Congresswoman Kathleen Rice (D-NY), is proposing legislation that would require all new cars to be equipped with a breathalyzer regardless of past driving history.

The ignition interlock technology would prevent a vehicle from starting should it detect a blood alcohol content over the legal limit.

Rice issued a press release which reads in part:

U.S. Representative Kathleen Rice today announced that she will introduce legislation requiring American automakers to equip all new cars with ignition interlock technology that detects a driver’s blood alcohol content (BAC) and prevents the engine from starting if the driver’s BAC is above the legal limit. While laws vary across the states, ignition interlock devices are widely required for individuals who are convicted of drunk driving offenses.

A recent study conducted by researchers at the University of Michigan found that requiring interlock technology in all new vehicles would, over a 15 year implementation period, prevent an estimated 85 percent of drunk driving-related deaths and 84-89 percent of drunk driving-related nonfatal injuries.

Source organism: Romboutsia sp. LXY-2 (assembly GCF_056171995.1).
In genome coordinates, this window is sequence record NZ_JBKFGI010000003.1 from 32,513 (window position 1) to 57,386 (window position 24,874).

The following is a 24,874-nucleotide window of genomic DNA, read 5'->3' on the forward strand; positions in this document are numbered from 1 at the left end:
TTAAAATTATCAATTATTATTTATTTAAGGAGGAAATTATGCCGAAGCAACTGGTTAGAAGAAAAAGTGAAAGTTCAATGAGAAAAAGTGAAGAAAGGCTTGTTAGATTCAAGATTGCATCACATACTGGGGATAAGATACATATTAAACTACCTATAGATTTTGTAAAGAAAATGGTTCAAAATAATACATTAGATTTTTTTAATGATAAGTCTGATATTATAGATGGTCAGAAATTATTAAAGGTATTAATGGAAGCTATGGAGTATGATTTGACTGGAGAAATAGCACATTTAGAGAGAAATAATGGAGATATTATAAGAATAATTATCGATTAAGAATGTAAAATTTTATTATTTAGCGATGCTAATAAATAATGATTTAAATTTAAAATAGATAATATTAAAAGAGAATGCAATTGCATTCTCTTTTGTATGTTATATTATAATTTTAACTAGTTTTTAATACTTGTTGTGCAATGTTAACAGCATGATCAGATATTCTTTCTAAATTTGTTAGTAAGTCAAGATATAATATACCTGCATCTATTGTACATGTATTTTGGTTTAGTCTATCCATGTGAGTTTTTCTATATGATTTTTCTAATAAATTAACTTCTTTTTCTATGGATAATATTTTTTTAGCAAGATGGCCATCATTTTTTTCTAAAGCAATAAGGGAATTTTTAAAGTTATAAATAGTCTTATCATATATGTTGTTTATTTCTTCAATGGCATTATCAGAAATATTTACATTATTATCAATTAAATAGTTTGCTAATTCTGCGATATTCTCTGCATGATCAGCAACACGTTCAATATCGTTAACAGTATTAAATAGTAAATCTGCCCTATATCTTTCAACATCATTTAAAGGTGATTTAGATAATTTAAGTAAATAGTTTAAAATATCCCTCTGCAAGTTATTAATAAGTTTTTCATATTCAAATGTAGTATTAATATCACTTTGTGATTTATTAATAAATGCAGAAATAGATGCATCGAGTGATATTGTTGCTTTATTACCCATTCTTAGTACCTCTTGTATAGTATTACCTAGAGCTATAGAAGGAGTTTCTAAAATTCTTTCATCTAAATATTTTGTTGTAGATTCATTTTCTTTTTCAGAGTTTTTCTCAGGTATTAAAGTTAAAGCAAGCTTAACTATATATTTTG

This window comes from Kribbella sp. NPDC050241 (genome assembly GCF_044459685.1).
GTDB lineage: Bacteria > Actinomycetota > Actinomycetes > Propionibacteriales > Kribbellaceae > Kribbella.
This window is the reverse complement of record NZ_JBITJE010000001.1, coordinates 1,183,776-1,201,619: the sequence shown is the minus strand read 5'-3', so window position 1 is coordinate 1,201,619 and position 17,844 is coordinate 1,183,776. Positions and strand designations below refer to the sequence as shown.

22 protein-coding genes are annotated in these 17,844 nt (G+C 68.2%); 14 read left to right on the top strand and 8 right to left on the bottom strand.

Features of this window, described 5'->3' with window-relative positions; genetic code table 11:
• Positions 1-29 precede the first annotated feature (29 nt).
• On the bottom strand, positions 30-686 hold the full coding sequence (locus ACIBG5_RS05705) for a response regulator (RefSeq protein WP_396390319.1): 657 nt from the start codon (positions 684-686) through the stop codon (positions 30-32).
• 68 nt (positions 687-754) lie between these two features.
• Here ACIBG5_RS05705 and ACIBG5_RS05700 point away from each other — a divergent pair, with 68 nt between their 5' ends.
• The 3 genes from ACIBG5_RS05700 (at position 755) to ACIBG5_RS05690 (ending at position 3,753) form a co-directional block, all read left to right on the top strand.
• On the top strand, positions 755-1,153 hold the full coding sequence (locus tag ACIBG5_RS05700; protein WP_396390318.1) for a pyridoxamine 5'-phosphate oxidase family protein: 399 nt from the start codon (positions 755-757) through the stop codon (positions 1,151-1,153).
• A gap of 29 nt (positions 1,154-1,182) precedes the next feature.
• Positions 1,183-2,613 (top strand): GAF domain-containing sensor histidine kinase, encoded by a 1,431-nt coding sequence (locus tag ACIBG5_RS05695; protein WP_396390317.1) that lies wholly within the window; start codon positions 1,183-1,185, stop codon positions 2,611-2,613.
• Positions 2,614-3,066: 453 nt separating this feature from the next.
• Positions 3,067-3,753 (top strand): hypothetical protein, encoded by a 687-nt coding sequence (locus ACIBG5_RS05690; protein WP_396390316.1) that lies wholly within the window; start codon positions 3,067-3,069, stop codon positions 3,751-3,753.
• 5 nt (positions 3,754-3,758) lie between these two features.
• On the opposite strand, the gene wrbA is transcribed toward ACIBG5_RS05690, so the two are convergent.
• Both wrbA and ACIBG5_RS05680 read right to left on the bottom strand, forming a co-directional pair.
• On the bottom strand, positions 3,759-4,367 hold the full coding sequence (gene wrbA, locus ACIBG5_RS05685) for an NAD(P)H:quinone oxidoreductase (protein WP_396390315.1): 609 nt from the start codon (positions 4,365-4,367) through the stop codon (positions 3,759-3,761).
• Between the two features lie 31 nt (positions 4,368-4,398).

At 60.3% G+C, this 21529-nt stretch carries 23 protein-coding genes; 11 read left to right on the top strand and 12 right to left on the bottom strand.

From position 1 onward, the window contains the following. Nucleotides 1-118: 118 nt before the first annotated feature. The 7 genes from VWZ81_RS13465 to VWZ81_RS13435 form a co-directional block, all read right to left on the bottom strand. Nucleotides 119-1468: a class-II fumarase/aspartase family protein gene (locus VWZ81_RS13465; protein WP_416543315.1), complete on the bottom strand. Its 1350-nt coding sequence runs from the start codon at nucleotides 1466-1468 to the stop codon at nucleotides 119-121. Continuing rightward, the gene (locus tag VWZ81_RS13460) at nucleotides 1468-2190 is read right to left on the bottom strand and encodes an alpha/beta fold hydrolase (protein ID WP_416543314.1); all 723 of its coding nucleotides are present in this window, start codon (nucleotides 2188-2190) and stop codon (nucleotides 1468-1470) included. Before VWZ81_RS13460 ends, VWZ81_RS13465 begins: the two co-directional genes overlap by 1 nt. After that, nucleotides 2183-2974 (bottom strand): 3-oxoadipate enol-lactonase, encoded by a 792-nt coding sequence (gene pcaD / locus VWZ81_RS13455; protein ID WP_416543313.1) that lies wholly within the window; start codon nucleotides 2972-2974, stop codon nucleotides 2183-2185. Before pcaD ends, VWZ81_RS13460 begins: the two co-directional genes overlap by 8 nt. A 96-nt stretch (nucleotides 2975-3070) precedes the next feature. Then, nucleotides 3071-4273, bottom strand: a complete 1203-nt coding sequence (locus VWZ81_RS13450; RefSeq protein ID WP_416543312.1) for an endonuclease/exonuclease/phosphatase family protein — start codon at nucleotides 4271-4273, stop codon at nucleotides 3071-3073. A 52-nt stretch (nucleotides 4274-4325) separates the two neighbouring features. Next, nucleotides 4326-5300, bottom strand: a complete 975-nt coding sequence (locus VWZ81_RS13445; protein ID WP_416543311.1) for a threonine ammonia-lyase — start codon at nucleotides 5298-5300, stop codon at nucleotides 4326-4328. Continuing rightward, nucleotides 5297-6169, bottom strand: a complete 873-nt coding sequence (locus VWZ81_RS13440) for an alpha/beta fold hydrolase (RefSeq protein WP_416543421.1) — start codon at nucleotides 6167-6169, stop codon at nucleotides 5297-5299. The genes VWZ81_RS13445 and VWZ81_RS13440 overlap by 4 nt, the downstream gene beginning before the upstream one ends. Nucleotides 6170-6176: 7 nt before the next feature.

The American Beverage Institute (ABI) responded to that study, saying the conclusion that mandatory alcohol detection technology should be mandatory is “based on a series of assumptions that are far from reality.”

They argue that should the technology achieve a success rate of 99.999966%, something anybody with cell phone technology recognizes as an unrealistic goal, there would still be thousands of motorists left stranded daily due to an error.

Other technologies meant to detect BAC levels in drivers would differ from standard breathalyzers, but are still several years from being available on automobiles.  One such device would use sensors to analyze normal breathing in a driver, though it is unclear how it would successfully differentiate between the driver and others in the vehicle.

Not to mention, the technology seems like an invasive infringement on the liberties of millions of American drivers who don’t drink and drive, or who don’t drink period.  You’re looking to force a test to drive one’s own car on everybody in the hopes of catching a much smaller fraction, rather than focusing on that fraction.

The ABI perhaps explains it best – “We should be utilizing technology to target the hardcore drunk drivers—high BAC and multiple offenders—who cause the vast majority of alcohol-related fatalities, not treating all Americans like criminals every time they start their cars.”